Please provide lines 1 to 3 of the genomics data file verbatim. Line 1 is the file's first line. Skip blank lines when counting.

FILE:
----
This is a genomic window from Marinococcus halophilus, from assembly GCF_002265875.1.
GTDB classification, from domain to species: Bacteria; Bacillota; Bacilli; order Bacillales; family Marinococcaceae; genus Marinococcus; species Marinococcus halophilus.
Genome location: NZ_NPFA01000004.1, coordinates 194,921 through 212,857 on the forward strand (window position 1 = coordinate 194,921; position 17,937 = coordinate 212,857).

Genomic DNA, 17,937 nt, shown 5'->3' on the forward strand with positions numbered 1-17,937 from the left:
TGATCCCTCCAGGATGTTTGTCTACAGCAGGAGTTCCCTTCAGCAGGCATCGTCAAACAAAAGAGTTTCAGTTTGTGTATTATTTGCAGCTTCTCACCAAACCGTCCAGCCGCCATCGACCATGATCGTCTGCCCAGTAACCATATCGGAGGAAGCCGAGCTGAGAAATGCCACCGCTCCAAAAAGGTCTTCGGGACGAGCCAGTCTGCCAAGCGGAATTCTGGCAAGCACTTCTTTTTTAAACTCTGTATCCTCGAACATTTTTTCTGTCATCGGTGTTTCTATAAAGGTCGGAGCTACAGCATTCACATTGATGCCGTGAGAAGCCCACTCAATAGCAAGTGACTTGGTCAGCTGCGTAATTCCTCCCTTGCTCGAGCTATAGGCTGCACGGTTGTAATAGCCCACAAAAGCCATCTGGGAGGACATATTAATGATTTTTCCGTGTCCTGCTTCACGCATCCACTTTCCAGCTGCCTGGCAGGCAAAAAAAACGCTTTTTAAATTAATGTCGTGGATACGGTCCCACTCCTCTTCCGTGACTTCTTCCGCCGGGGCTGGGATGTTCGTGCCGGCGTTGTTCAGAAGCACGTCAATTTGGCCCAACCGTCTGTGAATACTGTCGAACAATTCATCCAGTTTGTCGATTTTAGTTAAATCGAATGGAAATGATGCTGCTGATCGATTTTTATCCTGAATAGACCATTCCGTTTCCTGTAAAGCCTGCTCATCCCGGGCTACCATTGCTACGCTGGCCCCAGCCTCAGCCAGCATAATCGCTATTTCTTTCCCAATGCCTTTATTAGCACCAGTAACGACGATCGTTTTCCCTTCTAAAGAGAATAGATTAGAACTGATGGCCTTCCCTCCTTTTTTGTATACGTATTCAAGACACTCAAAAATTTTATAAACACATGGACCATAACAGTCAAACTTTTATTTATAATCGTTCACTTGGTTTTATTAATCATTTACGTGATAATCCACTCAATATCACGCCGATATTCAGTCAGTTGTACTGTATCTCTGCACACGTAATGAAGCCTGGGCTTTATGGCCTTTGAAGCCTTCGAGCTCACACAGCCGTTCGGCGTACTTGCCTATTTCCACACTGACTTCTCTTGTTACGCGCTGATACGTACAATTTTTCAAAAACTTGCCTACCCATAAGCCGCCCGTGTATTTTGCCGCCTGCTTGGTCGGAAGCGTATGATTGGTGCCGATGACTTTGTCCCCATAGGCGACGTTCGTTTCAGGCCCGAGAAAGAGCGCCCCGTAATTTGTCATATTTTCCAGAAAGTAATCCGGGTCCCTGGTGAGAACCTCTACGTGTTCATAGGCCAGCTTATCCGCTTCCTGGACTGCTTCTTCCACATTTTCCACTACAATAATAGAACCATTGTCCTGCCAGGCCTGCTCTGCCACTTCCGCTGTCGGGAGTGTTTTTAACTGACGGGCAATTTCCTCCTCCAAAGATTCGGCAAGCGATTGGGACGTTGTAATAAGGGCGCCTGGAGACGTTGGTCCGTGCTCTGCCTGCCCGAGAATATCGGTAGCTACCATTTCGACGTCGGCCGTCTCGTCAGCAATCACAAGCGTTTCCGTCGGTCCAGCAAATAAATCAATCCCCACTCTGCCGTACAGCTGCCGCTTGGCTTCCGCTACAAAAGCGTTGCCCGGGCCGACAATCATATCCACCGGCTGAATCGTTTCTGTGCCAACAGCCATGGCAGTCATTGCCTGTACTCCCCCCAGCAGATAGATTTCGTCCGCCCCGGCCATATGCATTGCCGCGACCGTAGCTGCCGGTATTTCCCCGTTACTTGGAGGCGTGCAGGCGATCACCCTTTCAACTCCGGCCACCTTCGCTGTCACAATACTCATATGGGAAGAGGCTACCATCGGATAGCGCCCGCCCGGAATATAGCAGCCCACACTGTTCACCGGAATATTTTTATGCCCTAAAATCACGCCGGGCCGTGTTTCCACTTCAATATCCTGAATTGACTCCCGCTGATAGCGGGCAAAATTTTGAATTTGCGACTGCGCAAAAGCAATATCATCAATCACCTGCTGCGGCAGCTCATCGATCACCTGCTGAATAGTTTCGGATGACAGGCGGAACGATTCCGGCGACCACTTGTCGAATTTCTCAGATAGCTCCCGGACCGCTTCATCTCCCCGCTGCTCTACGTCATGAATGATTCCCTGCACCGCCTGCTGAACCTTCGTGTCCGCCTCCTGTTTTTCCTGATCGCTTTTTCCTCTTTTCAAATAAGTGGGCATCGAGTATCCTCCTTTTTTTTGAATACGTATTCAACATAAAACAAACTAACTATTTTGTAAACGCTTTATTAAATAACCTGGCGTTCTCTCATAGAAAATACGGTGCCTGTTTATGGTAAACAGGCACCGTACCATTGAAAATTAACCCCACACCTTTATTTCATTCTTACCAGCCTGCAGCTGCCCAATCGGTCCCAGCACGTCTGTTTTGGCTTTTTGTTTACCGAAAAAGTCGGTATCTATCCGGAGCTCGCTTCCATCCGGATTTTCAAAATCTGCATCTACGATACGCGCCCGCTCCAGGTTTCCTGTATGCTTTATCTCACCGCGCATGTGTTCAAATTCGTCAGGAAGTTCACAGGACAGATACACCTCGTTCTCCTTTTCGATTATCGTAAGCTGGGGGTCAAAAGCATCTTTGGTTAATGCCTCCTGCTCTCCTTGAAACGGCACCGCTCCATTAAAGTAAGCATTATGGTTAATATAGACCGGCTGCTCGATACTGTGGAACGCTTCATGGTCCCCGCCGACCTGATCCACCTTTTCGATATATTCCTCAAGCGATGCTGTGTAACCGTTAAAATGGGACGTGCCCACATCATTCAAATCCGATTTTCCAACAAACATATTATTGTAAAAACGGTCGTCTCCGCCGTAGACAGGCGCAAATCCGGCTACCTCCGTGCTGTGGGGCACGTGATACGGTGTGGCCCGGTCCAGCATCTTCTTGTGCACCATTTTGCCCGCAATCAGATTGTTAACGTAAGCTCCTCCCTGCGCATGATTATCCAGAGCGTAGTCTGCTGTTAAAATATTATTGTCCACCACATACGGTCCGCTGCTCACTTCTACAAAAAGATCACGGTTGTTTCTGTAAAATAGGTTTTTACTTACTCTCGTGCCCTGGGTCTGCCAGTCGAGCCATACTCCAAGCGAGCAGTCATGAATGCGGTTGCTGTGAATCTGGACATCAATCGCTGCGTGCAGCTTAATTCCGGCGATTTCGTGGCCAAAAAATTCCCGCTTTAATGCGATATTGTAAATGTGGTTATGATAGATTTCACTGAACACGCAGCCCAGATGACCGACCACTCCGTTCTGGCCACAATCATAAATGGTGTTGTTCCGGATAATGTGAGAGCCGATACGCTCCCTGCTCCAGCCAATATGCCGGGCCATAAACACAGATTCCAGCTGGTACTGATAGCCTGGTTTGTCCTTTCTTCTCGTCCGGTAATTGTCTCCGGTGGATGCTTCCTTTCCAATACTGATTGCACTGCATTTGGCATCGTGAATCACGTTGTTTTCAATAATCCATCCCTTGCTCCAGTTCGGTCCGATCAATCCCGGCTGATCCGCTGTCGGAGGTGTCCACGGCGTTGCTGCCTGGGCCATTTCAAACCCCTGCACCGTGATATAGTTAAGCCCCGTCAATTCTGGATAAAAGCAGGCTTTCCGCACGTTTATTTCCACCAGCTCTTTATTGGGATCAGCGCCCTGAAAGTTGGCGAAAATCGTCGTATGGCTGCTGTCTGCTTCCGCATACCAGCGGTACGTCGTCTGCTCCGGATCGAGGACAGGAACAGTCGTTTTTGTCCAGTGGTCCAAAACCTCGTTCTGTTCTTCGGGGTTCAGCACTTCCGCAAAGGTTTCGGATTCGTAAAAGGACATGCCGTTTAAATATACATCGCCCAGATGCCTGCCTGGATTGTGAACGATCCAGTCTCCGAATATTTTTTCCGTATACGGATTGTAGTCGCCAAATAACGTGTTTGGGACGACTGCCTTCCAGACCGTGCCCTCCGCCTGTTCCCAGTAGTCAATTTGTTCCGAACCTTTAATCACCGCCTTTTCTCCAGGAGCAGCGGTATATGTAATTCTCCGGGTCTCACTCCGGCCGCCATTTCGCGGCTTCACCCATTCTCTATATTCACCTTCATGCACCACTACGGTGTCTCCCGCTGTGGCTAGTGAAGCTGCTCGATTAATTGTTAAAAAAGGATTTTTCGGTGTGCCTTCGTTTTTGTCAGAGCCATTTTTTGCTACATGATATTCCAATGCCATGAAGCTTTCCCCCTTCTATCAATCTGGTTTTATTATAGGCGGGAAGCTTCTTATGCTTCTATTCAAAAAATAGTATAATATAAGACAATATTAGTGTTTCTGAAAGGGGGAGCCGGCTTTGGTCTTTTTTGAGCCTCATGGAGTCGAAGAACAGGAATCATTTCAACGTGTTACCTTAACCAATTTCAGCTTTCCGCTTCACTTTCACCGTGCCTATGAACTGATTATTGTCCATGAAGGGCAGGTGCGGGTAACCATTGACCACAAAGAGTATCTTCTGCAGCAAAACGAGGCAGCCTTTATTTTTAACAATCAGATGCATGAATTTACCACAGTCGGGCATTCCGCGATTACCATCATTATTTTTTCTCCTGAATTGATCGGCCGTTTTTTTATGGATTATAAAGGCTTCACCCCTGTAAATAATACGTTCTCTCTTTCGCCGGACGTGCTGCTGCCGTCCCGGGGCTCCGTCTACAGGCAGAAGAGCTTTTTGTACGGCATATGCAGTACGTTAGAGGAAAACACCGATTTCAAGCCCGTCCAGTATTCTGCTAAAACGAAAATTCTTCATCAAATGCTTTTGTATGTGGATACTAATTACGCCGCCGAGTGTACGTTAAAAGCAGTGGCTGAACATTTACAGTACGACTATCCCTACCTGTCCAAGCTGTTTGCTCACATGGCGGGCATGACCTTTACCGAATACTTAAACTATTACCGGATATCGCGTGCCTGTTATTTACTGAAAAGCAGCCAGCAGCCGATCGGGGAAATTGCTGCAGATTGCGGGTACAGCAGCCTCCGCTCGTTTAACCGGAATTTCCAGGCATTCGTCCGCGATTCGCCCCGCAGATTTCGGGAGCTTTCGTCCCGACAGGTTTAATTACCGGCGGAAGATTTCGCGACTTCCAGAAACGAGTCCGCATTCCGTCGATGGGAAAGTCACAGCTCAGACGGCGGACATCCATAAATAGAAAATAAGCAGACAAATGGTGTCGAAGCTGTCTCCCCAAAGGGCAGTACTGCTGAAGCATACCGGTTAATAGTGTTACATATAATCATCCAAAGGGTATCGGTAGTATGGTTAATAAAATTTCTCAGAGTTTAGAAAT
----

This is a genomic window from Marinococcus halophilus, from assembly GCF_002265875.1.
GTDB classification, from domain to species: Bacteria; Bacillota; Bacilli; order Bacillales; family Marinococcaceae; genus Marinococcus; species Marinococcus halophilus.
Genome location: NZ_NPFA01000004.1, coordinates 194,921 through 212,857 on the forward strand (window position 1 = coordinate 194,921; position 17,937 = coordinate 212,857).